# Pressure drop in laminar flow

1. Feb 3, 2016

### hotjohn

1. The problem statement, all variables and given/known data
as we all know , D=4R , D=hydraulic diameter , in the equation of P= (8μLV_avg) / (R^2) , i would get (128μLV_avg)/ (D^2) , am i right ? why the author gave (32μLV_avg)/ (D^2) ?

2. Relevant equations

3. The attempt at a solution

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2. Feb 3, 2016

### SteamKing

Staff Emeritus
It depends on the shape of the duct or tube you are using.

The hydraulic diameter is defined as DH = 4A/P, where A is the cross sectional area of the duct or pipe and P is the wetted perimeter..

For a circular pipe, DH = D (internal) of the pipe, or $D_H = \frac{4 ⋅ π ⋅ \frac{D^2}{4}}{π ⋅ D} = D$

https://en.wikipedia.org/wiki/Hydraulic_diameter

3. Feb 3, 2016

### hotjohn

yes , i know that . the object given is a long circular tube , so it is D=4R , right ? the notes is wrong ?

4. Feb 3, 2016

### haruspex

No, it's 2R as usual.

5. Feb 3, 2016

### hotjohn

why the note gave 4R ?

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6. Feb 3, 2016

### SteamKing

Staff Emeritus
They used the wrong formula for calculating hydraulic diameter to start with

$D_H = \frac{4A}{P}$

The rest is shoddy proof-reading and failing to catch the error.

7. Feb 3, 2016

### Staff: Mentor

Some authors define the hydraulic diameter as A/P. However, I have never liked this, and I always used 4A/P. But, if you are reading a text, you need to make sure which definition they are using.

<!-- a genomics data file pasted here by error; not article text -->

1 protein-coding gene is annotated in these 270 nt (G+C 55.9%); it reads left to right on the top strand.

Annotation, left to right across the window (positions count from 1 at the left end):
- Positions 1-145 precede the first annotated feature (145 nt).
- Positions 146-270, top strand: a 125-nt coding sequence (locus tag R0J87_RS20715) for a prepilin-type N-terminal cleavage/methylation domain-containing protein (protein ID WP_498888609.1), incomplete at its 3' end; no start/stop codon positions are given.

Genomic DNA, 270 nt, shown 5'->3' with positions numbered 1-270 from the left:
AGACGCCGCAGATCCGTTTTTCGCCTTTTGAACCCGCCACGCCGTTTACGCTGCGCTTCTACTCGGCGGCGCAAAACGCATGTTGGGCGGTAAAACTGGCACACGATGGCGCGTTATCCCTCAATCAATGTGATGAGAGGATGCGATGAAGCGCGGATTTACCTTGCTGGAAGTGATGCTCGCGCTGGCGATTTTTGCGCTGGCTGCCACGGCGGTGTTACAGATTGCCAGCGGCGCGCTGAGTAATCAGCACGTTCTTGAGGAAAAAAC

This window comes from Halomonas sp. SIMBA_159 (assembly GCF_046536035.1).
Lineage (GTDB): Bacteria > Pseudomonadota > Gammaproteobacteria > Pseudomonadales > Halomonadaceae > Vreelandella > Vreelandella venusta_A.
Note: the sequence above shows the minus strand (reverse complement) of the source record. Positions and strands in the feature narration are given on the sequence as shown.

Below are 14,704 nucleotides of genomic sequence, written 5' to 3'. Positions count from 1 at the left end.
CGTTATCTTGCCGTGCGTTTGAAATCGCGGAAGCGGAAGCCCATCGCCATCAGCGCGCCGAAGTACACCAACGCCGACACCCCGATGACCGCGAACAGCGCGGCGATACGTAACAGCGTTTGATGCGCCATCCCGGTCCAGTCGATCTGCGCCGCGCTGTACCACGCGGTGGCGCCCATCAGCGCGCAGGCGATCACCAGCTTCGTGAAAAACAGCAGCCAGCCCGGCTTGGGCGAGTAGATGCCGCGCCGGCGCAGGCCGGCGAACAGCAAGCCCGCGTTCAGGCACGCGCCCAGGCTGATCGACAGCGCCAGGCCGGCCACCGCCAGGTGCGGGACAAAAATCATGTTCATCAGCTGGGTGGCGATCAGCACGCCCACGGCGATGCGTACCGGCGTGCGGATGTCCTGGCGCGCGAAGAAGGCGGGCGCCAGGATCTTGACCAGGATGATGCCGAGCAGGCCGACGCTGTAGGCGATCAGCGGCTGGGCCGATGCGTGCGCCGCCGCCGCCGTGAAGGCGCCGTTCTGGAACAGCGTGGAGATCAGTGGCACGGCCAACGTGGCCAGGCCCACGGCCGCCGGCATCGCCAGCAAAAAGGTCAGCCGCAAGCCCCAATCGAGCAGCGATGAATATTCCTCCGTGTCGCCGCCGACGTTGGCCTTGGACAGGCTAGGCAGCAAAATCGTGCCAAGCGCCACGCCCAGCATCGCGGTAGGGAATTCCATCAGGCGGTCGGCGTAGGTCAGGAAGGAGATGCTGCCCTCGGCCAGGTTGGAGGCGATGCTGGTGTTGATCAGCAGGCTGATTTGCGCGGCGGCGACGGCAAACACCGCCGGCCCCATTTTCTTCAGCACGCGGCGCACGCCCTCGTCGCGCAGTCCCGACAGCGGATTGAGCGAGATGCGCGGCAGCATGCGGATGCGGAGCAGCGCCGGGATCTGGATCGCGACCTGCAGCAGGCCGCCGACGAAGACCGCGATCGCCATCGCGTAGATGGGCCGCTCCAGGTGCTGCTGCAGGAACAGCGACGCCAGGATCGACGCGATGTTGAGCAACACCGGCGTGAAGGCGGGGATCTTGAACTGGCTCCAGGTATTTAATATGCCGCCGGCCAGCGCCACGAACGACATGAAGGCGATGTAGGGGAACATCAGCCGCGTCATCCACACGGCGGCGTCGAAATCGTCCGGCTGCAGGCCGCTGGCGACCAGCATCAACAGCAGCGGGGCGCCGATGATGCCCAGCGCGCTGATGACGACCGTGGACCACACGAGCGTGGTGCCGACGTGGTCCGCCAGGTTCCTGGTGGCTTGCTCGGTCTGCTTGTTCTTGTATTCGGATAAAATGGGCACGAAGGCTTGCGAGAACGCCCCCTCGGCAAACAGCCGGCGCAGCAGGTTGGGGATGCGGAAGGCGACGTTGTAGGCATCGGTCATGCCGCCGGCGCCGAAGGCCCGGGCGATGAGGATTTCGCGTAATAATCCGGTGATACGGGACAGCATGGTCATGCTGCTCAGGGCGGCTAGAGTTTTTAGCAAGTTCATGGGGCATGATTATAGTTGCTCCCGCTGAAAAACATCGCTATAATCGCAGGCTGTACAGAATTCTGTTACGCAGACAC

8. Feb 3, 2016

### haruspex

The link from your original post mentioned R and D, with the implied relationship D=2R.
Your link in post #5 does not mention R, but Rh. This is the hydraulic radius, which is meaningful in any cross section, and does not equate to the actual radius in the case of a cylindrical pipe. Indeed, the way it is defined at https://en.m.wikipedia.org/wiki/Manning_formula would make it R/2.

Edit: to clarify, Rh=R/2 for a filled cylindrical pipe, and for a half-filled horizontal pipe.

Last edited: Feb 4, 2016
9. Feb 3, 2016

### Staff: Mentor

Oops. In my last post, I meant to say hydraulic radius, not hydraulic diameter. Thanks for catching this.

10. Feb 4, 2016

### hotjohn

so , D=4Rh or D=2Rh ?

11. Feb 4, 2016

### haruspex

D is the pipe diameter and is therefore twice the radius, D=2R.
Rh is defined as the cross-sectional area of flow, A, divided by the wetted perimeter, P. For a filled cylindrical pipe radius R, A=πR2, P=2πR, so Rh=R/2=D/4.
A half-filled horizontal cylindrical pipe has half the wetted perimeter and half the flow cross-section, so the same Rh.
In between the two, Rh reaches a maximum somewhere.

12. Feb 4, 2016

### hotjohn

i have an example from my books ,

it stated that Dh= 4A / P , why not Dh= 2A / P ? since 2 radius = diameter ?

13. Feb 4, 2016

### haruspex

I don't know why hydraulic diameter and hydraulic radius are defined in such ways that the ratio is 4:1 instead of 2:1. My guess is that it is an accident of history and the two definitions (in terms of A and P) were made independently.

14. Feb 4, 2016

### hotjohn

so , just follow D_h = 4A/ P ? R_h = A/ P ?

15. Feb 4, 2016

### haruspex

Yes. I suspect that you will not usually find both Rh and Dh used in the same text/problem. Authors will tend to adhere to one or the other. I could be wrong, though.